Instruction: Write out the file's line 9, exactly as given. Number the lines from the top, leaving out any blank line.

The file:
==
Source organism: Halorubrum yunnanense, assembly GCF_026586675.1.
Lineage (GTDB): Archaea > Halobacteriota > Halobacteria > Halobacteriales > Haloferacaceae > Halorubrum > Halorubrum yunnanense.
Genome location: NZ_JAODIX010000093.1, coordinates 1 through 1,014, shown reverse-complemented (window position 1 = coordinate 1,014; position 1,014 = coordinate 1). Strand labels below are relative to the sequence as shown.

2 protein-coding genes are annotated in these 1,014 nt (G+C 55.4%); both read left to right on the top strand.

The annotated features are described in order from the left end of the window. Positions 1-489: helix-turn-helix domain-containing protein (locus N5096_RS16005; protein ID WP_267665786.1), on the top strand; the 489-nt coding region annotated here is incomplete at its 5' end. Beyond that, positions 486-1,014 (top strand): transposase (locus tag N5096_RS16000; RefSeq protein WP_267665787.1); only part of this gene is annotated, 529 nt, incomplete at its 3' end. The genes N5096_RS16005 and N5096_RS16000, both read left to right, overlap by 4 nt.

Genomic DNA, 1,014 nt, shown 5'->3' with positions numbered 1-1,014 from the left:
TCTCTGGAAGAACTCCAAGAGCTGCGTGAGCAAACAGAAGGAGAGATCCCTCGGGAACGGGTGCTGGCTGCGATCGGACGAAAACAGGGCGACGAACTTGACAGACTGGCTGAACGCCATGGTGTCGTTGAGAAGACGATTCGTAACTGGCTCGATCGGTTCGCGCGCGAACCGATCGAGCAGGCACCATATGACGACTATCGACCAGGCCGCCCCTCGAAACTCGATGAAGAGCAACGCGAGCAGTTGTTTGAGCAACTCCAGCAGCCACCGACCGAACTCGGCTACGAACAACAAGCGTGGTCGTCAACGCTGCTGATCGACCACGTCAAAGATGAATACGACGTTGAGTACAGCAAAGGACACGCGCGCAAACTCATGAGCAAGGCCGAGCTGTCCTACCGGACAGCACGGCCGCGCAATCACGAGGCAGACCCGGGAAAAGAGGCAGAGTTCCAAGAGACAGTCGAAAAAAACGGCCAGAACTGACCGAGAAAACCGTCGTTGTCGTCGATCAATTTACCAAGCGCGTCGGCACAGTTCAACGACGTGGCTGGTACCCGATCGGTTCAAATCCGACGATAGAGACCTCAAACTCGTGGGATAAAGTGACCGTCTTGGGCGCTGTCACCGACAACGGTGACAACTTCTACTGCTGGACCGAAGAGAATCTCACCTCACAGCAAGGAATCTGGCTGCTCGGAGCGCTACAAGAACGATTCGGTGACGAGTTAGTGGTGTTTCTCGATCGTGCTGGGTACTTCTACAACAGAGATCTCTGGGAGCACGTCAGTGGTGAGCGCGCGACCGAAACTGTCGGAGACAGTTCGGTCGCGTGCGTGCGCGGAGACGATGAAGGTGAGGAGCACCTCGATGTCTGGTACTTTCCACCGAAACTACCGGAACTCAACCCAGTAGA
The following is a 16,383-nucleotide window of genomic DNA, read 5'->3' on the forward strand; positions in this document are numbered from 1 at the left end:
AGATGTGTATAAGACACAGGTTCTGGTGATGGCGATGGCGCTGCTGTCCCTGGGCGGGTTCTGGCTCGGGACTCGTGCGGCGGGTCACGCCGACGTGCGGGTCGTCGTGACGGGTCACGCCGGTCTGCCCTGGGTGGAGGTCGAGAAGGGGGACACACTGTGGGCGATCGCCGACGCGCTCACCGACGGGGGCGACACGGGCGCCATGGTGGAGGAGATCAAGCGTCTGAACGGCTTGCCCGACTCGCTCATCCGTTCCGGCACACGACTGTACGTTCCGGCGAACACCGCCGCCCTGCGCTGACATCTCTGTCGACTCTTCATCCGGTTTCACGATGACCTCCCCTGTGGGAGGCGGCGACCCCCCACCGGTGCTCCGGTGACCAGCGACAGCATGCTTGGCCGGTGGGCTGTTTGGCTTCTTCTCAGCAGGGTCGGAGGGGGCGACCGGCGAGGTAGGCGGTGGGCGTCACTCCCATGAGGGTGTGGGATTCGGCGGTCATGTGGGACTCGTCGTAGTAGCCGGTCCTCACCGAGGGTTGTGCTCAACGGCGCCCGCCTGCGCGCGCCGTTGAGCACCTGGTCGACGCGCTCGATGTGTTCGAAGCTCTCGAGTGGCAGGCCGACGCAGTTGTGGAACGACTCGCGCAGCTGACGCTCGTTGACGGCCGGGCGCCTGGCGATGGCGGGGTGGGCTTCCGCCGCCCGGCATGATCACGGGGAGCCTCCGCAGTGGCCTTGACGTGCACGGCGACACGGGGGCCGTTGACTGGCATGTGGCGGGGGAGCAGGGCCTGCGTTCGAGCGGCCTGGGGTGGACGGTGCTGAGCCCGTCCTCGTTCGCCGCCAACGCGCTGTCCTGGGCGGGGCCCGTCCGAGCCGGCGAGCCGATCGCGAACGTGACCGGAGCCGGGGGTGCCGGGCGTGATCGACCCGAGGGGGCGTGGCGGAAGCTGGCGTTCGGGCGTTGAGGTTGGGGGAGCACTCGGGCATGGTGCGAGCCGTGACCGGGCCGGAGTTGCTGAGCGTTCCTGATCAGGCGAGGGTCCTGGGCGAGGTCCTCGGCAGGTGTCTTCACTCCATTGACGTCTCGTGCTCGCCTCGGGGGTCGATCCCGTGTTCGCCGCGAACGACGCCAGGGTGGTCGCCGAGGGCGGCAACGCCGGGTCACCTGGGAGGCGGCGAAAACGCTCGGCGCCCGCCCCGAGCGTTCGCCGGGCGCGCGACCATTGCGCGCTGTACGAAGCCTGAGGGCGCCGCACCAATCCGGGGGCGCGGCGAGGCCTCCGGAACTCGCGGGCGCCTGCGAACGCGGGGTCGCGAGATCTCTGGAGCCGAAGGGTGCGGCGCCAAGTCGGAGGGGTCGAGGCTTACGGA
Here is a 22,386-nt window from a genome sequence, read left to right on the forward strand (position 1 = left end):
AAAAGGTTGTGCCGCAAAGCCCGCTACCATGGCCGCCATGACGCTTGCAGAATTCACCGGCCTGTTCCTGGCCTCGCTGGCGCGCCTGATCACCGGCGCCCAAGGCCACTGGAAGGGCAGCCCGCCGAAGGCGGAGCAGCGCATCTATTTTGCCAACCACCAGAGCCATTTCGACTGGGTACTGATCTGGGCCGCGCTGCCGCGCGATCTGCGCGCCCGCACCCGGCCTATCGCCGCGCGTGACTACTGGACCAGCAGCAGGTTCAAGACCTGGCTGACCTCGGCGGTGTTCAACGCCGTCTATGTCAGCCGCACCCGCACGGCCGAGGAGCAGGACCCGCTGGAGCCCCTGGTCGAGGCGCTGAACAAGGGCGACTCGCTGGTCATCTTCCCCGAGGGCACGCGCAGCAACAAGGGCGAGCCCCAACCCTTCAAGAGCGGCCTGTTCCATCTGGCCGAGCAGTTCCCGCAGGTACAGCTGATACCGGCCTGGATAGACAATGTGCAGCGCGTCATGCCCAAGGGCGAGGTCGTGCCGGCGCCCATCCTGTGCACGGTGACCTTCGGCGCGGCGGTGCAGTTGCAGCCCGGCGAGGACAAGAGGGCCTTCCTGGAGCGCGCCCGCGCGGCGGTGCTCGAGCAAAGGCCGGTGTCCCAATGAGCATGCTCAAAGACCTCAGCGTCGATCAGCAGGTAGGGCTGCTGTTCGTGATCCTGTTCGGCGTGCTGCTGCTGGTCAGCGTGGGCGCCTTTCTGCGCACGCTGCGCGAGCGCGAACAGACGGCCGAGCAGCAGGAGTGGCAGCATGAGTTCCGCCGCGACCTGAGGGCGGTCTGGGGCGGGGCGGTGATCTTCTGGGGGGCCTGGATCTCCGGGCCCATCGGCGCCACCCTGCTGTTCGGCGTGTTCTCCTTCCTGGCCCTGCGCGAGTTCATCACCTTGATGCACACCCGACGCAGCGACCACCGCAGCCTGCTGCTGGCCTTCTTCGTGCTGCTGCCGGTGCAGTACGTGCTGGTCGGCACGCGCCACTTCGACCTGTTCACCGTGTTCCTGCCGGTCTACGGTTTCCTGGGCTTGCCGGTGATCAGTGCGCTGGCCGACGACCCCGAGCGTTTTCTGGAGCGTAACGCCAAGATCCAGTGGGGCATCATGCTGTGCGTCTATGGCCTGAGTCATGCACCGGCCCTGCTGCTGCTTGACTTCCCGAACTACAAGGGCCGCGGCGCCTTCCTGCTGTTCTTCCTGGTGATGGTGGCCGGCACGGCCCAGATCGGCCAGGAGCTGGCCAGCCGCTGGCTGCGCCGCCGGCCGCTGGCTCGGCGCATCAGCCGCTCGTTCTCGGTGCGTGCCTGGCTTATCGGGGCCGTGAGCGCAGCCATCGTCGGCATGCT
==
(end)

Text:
AGATGTGTATAAGACACAGGTTCTGGTGATGGCGATGGCGCTGCTGTCCCTGGGCGGGTTCTGGCTCGGGACTCGTGCGGCGGGTCACGCCGACGTGCGGGTCGTCGTGACGGGTCACGCCGGTCTGCCCTGGGTGGAGGTCGAGAAGGGGGACACACTGTGGGCGATCGCCGACGCGCTCACCGACGGGGGCGACACGGGCGCCATGGTGGAGGAGATCAAGCGTCTGAACGGCTTGCCCGACTCGCTCATCCGTTCCGGCACACGACTGTACGTTCCGGCGAACACCGCCGCCCTGCGCTGACATCTCTGTCGACTCTTCATCCGGTTTCACGATGACCTCCCCTGTGGGAGGCGGCGACCCCCCACCGGTGCTCCGGTGACCAGCGACAGCATGCTTGGCCGGTGGGCTGTTTGGCTTCTTCTCAGCAGGGTCGGAGGGGGCGACCGGCGAGGTAGGCGGTGGGCGTCACTCCCATGAGGGTGTGGGATTCGGCGGTCATGTGGGACTCGTCGTAGTAGCCGGTCCTCACCGAGGGTTGTGCTCAACGGCGCCCGCCTGCGCGCGCCGTTGAGCACCTGGTCGACGCGCTCGATGTGTTCGAAGCTCTCGAGTGGCAGGCCGACGCAGTTGTGGAACGACTCGCGCAGCTGACGCTCGTTGACGGCCGGGCGCCTGGCGATGGCGGGGTGGGCTTCCGCCGCCCGGCATGATCACGGGGAGCCTCCGCAGTGGCCTTGACGTGCACGGCGACACGGGGGCCGTTGACTGGCATGTGGCGGGGGAGCAGGGCCTGCGTTCGAGCGGCCTGGGGTGGACGGTGCTGAGCCCGTCCTCGTTCGCCGCCAACGCGCTGTCCTGGGCGGGGCCCGTCCGAGCCGGCGAGCCGATCGCGAACGTGACCGGAGCCGGGGGTGCCGGGCGTGATCGACCCGAGGGGGCGTGGCGGAAGCTGGCGTTCGGGCGTTGAGGTTGGGGGAGCACTCGGGCATGGTGCGAGCCGTGACCGGGCCGGAGTTGCTGAGCGTTCCTGATCAGGCGAGGGTCCTGGGCGAGGTCCTCGGCAGGTGTCTTCACTCCATTGACGTCTCGTGCTCGCCTCGGGGGTCGATCCCGTGTTCGCCGCGAACGACGCCAGGGTGGTCGCCGAGGGCGGCAACGCCGGGTCACCTGGGAGGCGGCGAAAACGCTCGGCGCCCGCCCCGAGCGTTCGCCGGGCGCGCGACCATTGCGCGCTGTACGAAGCCTGAGGGCGCCGCACCAATCCGGGGGCGCGGCGAGGCCTCCGGAACTCGCGGGCGCCTGCGAACGCGGGGTCGCGAGATCTCTGGAGCCGAAGGGTGCGGCGCCAAGTCGGAGGGGTCGAGGCTTACGGA